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Latest update: October 14, 2000

Constitutive Criminology: Henry and Milovanovic

On Tuesday, 10 Oct 2000, Charlie Notess opened a new Academic Discourse Theme:

HI ,

I am sending this to two busy people,Jeanne and Hal, with the hope that you might find a few minutes to scan and let me know if I am on the right track, interpreting the new jargon for one who never had a course in criminal justice.

If you do not have the time, perhaps a student assistant might be interested.


Modern criminology was based on the assumption that social norms specify expected behaviors and that actions that did not follow norms were deviant and/or criminal. The deviant or criminal was expected to be responsible for his behavior. If harm was done, the deviant was responsible for violating the norm.

Postmodern criminology is based on the added assumption that the ambient culture within a society, the social context, can drive a person to violate norms. Postmodern criminology then asks the question was the harm that occurred the responsibility of the culture? In some cases, the person is driven or compelled to deviate from a norm, because s/he had no better choice. A policeman can be in a situation that includes a gunman who is aiming to kill. If the cop shoots the gunman is he a murderer or was he driven to that act by a complex of norms relevant to the situation?

Henry & Milovanovic, in "Constitutive Criminology at Work", on page 7 say: " [Constitutive Criminology] rejects the argument of traditional modernist criminology that crime can be separated from that process and analyzed and corrected apart from it." In an earlier sentence they say: "The core of our constitutive argument is that crime and its control cannot be separated from the totality of the structural and cultural contexts in which it is produced". Crime is a result of individual human responses together with the social and organizational norms and structures that people develop and endlessly rebuild.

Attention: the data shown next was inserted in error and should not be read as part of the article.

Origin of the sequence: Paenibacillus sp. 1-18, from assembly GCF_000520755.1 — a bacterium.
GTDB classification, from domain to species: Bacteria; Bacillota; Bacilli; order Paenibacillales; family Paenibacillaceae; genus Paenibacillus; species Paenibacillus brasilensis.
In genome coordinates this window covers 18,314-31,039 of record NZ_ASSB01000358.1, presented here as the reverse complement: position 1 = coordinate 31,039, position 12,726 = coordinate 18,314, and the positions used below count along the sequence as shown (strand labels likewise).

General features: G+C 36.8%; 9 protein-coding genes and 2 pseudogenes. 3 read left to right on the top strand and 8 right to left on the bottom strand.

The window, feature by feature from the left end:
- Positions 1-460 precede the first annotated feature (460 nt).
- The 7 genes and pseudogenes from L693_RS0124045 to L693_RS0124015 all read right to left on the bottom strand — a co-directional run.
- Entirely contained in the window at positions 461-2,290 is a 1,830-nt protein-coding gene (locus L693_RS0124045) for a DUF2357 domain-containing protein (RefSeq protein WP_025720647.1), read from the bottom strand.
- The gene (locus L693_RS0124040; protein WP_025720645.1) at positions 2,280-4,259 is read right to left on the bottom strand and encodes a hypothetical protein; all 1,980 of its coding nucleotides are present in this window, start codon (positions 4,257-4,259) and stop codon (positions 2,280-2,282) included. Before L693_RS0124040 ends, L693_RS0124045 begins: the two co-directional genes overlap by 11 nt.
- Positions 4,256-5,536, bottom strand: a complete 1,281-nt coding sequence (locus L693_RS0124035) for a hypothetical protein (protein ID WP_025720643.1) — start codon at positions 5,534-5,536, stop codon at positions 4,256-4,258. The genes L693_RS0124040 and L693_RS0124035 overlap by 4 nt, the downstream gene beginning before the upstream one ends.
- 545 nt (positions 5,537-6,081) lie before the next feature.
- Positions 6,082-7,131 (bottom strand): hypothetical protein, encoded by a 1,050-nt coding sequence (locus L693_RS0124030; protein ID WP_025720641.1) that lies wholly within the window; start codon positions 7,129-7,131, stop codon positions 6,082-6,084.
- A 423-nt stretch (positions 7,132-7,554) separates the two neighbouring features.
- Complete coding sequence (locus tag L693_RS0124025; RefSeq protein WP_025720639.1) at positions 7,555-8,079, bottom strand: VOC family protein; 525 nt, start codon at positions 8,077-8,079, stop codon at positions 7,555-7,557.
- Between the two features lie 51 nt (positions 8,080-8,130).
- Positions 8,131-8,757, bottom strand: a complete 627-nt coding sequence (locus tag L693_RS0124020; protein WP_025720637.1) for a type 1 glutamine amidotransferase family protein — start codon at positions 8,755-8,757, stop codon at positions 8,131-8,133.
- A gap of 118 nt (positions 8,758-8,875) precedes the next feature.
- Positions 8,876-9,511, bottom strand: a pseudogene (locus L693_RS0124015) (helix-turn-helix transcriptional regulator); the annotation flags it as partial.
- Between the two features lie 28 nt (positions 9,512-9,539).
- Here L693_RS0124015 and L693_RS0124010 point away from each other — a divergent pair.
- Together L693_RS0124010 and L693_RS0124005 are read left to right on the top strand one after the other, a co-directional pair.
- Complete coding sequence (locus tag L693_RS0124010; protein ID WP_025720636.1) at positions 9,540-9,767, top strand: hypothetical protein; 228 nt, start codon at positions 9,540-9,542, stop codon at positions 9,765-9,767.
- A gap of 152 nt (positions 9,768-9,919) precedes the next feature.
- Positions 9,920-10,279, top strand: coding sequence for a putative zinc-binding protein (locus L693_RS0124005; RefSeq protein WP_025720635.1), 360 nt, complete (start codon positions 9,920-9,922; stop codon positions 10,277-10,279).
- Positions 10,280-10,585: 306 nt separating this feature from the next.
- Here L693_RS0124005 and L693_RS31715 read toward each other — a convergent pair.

Postmodern perspectives consider that each individual works toward developing a coherent self image or conception of self. The social and organizational context, which includes the commonly accepted vocabularies and language patterns, guides and restricts such development.

As an example, a wife who is continually beaten and otherwise abused by her husband was considered, in some societies, to deserve what she got because the husband had power over his wife. Our society is now moving to redefine (reconstruct) the language, law, and norms pertaining to such abuse so that the woman has equal rights. Yet, when a woman who resorts to prostitution because she can find no other way to support her child, is abused by a man, she is still evaluated according to different norms, laws, and language than the abused wife. Victor Hugo's "Les Miserables" leads the reader to consider how a crime is defined in terms of the situation or context by the way society treated Jean Valjean for stealing to feed his family.

Narrative therapy aims " enable offenders to construct more liberating life narratives and thereby reconstitute" their self concepts. In my thinking, the term reconstituting is a key here. One's ideas and perceptions of reality and the image of one's rights and responsibilities are reconstituted. This reconstituting changes how "crime" and violation of "norms" are perceived. This, I believe is where the term constitutive criminology comes from.

In some cases, rather than interpreting a sequence of events as a criminal violation of a norm, a new interpretation might start the sequence of events earlier and include consideration of the impact a set of norms has upon a person and his/her self concept. Then one can judge the extent to which the set of norms creates a set of unfair or blocked opportunities, or generates a set of impractically high aspirations, either of which can lead a frustrated individual to deviate from these impractical and unfair norms (expectations), as a last resort. Such a process is what I see as reconstitutive social change. Such change is needed in our society in areas ranging from criminal justice design to television advertising and presentation of consumption-oriented display.

I believe that the Search Institute's concept of a Developmental Assets checklist would contribute a small part to defining unfair child-rearing by family and neighborhood community. If you are unfamiliar with the 40-Assets Checklist, click on:

Charlie Notess

On Saturday, October 14, jeanne responded:

Charlie, how wonderful of you to share your thoughts with all of us. And what a wonderful thing for students to recognize that their professors go on tackling new information.

I was particularly impressed with your linking constitutive criminology to community work with youth. The Search Institute Site is a good one for many of our students who like the emphasis on community work.

salud y paz, jeanne